Lane Community College in Eugene, Ore. (Sarah Northrop/Emerald)

The word essential means different things to each person, but in the midst of the COVID-19 pandemic it has been moved to the forefront of many critical conversations. ‘Essential’ has taken on a different meaning in each of our lives surrounding health, safety and day-to-day living. 

Lane Community College’s Student Production Association has tackled the idea of what ‘essential’ means to seven different storytellers in a virtual storytelling event complete with music, dance and a full livestreamed production on Nov. 19th, 20th and 21st. Among the seven stories a myriad of topics is covered, exposing a piece of the lives of each storyteller.

“When we think of the theatre we often think about people taking on a character and depicting that character through a performance,” said Eric Braman, guest director and story coach.

“This show kind of flips that idea on its head in the sense that we’re giving our performers the agency to tell their truth.”

Each piece is deep and meaningful, shedding light on a true story or experience that the storyteller themself has been through. Some performers give detailed explanations of their experience but others use complex metaphors to describe their personal story. Laura Leader, producer and storyteller, uses the metaphor of a ship to capture her struggles with mental illness. 

“This is an exercise of vulnerability in truth, in finding a story that you didn’t even know you had within yourself and finding what is essential to all of us,” Leader said. “It covers a wide range of experience and a rich and diverse background of people with stories that are really important to hear.”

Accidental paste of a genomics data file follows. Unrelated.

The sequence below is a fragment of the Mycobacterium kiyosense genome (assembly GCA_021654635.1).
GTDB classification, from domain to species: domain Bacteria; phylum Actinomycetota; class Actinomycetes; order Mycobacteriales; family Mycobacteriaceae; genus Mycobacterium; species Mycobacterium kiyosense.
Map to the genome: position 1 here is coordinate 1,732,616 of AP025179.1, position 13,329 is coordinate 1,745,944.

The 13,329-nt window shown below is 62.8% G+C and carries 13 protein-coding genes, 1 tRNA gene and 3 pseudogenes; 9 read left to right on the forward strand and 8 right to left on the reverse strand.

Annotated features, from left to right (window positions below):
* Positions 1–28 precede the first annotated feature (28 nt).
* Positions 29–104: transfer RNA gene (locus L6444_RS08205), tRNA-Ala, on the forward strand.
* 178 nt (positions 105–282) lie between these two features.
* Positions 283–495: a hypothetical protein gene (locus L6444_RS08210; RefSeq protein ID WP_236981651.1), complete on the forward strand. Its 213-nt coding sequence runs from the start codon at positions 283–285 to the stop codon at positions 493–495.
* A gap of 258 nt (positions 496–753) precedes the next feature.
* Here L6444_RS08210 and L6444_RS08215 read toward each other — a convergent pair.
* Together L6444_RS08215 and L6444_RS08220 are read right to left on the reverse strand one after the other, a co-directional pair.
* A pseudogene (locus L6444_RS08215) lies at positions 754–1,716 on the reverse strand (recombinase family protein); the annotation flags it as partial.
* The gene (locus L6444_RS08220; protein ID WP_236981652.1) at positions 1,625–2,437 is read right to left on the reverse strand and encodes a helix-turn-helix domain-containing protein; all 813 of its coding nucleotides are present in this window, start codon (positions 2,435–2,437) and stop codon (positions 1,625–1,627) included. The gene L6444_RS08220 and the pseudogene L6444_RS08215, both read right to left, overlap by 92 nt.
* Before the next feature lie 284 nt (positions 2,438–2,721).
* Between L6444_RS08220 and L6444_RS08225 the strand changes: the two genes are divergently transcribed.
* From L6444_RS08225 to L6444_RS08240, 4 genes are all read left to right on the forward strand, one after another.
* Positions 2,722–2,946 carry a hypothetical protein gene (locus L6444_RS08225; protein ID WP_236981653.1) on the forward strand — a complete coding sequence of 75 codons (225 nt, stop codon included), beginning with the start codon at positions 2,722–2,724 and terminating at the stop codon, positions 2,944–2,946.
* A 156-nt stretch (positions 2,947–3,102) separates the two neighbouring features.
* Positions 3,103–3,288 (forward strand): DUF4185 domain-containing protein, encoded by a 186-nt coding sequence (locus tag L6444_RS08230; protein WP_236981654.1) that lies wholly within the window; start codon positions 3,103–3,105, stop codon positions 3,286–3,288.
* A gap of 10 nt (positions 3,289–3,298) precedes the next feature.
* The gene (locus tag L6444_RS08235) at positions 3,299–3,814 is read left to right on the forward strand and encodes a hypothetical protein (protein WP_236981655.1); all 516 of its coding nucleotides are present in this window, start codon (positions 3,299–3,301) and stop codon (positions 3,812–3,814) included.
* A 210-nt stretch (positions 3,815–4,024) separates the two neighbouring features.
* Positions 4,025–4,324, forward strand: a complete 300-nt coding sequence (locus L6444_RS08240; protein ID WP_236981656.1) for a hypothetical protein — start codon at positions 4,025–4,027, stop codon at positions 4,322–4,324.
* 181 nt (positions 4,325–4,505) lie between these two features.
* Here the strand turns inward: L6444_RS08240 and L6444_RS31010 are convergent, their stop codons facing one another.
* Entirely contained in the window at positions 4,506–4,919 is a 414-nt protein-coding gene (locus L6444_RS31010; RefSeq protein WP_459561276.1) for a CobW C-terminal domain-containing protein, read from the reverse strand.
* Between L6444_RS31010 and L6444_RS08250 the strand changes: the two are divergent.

Other concepts include science, art and home, all of which are paired with completely original musical pieces from musician Cullen Vance crafted specially for each story. There will also be choreographed dance pieces that reflect the words and themes of the stories. Most of the dance segments were recorded at locations throughout Eugene and on the LCC campus to perfectly match the aesthetic and meaning of each story including in forested areas, meadows and the LCC campus under a full moon.

“I just marvel at the way you can put two things together, movement and story, and another meaning emerges, that’s what I find so fascinating,” said Bonnie Simoa, Director of the LCC dance program. “So much of what we’re seeing on screen is about context. The studio doesn’t necessarily relate to any of the contexts of the stories so we decided to go on location.”

The material for “The Essentials” was recorded ahead of the livestream and edited together to create a seamless production that runs for 45 minutes. All of the storytellers are members of the community or LCC students, and all seven of the dancers are from the LCC dance program.

“The idea of resilience has really come out as a part of almost every single person's story of things that have gotten in their way, ways that their lives have been disrupted or interrupted, moments in their life that were really difficult and resiliency that they embodied to keep going,”  Braman said. “I think that that’s a really great message for our community right now, because we are all in some way in a space of feeling stuck or feeling stagnated.”

The Essentials will be live streamed at 7:30 pm from Nov. 19-21 on the LCC SPA Facebook page for free. Immediately after each livestream there will be a live Q&A with different members of the production team. On the 19th it will be the storytellers, the 20th will be the dancers and the 21st will be the technical team. All of the recordings will be available after the performance dates to be viewed for free.

Arts and Culture Reporter

Grace Murray is an arts and culture reporter. She loves music, comedy television, photography and Disneyland. Send her an email if you have a local event, art show, performance, or exhibit!